Allergies vs COVID: How to tell the difference

A slight uptick in the number of allergy/viral-like symptoms is very common for this time of year. With the added anxiety around the pandemic, now is a good time to review the similarities and more importantly, the differences. In addition, we have provided several important resources to help keep you informed and up to date including the latest on local testing sites.

The Symptoms of the Coronavirus:

According to the CDC, one prominent symptom of COVID-19 is a fever, with over 90% of patients testing positive having one. Fever is not a symptom of allergies. A severe, dry cough is another key symptom of having COVID-19 instead of allergies. While allergies can cause a cough, it will not be as prolonged and severe as it would with COVID-19. Unlike allergies that are ongoing, COVID-19 symptoms often only last for a week or two.

Symptoms that may appear 2-14 days after exposure:
  • fever or chills
  • cough
  • shortness of breath
  • severe fatigue
  • muscle or body aches
  • headache
  • new loss of taste or smell
  • sore throat
  • congestion or runny nose
  • nausea or vomiting
  • diarrhea

Symptoms Of Fall Allergies:

Starting in early August, ragweed will release its pollen, causing allergy symptoms for many people through early October. Mold spores also grow during this time and become even more common as trees shed their leaves, leaving them to decay on the ground.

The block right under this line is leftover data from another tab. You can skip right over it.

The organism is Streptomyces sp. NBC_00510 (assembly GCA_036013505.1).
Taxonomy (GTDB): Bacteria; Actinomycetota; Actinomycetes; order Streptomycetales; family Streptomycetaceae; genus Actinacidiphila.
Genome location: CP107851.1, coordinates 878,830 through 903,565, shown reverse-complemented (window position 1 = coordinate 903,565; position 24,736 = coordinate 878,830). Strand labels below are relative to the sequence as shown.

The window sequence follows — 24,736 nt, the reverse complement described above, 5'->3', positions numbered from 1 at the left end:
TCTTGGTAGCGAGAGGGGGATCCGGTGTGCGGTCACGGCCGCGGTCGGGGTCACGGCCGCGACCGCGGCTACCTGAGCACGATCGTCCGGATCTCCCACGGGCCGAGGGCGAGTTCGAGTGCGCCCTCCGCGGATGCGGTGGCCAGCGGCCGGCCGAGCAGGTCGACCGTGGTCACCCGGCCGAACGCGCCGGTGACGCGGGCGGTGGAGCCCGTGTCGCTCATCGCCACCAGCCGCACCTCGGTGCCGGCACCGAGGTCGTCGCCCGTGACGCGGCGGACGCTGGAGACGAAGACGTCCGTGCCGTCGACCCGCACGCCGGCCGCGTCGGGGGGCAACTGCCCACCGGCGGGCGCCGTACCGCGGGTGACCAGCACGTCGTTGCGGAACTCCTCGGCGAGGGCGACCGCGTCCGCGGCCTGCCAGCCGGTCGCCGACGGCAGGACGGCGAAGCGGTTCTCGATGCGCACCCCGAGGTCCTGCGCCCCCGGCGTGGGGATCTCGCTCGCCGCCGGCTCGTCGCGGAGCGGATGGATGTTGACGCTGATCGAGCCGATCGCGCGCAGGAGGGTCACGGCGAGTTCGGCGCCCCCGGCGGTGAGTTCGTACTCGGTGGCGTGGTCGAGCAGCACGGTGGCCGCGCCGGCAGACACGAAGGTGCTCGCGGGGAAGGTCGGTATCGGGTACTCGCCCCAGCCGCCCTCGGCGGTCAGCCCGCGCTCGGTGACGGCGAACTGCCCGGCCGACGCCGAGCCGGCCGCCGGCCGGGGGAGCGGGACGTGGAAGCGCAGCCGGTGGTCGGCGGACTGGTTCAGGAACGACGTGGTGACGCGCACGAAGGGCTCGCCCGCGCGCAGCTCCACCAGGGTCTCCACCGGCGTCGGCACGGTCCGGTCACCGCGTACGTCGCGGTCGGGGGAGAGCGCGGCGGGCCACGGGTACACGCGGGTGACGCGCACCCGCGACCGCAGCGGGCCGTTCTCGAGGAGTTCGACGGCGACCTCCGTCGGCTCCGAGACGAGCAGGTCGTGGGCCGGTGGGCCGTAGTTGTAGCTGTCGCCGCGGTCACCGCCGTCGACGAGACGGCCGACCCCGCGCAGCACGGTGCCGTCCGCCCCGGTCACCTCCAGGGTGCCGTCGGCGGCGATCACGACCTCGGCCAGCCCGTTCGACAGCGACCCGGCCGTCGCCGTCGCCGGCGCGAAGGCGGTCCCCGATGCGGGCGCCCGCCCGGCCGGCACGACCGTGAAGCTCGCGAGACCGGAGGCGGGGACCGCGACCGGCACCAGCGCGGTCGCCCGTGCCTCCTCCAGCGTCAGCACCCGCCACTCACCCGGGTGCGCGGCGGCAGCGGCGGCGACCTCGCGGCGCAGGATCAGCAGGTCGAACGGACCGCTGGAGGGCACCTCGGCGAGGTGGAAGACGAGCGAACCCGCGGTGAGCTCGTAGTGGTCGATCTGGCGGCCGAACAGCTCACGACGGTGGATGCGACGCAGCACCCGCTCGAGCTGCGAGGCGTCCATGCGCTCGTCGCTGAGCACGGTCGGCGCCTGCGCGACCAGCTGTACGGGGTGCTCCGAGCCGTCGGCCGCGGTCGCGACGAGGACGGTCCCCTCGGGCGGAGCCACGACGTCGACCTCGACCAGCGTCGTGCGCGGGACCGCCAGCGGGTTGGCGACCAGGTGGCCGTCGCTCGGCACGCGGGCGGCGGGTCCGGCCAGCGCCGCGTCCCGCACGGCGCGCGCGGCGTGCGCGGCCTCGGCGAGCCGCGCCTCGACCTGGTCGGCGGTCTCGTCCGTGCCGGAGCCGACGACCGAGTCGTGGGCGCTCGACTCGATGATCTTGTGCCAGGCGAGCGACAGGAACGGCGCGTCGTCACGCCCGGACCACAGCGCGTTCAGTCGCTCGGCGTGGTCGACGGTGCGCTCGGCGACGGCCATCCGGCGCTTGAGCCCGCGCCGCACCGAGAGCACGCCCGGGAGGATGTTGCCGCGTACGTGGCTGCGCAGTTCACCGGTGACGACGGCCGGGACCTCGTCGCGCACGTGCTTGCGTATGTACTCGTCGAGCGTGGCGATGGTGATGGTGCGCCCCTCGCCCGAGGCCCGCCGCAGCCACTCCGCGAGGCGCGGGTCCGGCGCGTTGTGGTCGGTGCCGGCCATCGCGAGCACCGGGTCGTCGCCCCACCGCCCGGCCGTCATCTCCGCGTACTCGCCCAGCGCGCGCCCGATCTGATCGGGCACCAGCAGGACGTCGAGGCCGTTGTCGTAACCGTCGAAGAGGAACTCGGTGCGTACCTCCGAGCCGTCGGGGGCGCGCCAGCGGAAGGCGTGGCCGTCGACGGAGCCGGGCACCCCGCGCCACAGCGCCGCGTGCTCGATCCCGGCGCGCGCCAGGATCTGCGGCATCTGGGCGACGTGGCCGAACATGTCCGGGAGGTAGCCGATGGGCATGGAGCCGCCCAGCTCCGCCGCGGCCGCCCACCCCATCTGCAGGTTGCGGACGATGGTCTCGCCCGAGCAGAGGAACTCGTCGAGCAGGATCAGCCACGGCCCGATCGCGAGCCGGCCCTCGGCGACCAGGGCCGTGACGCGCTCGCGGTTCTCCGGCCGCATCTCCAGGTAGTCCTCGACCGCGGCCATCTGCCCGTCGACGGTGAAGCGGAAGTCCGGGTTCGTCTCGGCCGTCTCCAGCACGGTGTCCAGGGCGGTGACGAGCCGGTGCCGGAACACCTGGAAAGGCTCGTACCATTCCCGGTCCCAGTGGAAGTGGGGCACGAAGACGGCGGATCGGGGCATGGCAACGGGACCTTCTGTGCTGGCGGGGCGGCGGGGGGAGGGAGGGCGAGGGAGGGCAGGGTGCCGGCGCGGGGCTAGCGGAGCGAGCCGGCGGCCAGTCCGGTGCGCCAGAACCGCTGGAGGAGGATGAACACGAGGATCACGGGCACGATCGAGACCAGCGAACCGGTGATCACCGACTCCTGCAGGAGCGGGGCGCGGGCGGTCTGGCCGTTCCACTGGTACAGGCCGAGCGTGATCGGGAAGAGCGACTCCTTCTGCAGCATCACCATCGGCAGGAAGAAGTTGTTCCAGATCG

Allergens in the air cause your immune system to release histamines, which will cause inflammation, nasal drip, and itchy/watery eyes. One symptom that is present in allergies, but not likely with the novel coronavirus is sneezing. If your symptoms last for more than a couple of weeks and have occurred in the fall months in the past, then you likely have allergies.

A full list of allergy symptoms are:

  • sneezing
  • runny or stuffy nose
  • watery and itchy eyes
  • itchy sinuses, throat, or ear canals
  • ear congestion
  • postnasal drainage
  • mild fatigue
  • headache
  • shortness of breath
  • wheezing
  • coughing

Generally, allergies do not cause a fever. Sometimes, however, allergy symptoms can make you vulnerable to a bacterial or viral infection. And a bacterial or viral infection can lead to a fever, so you can indirectly blame the fever on your allergy.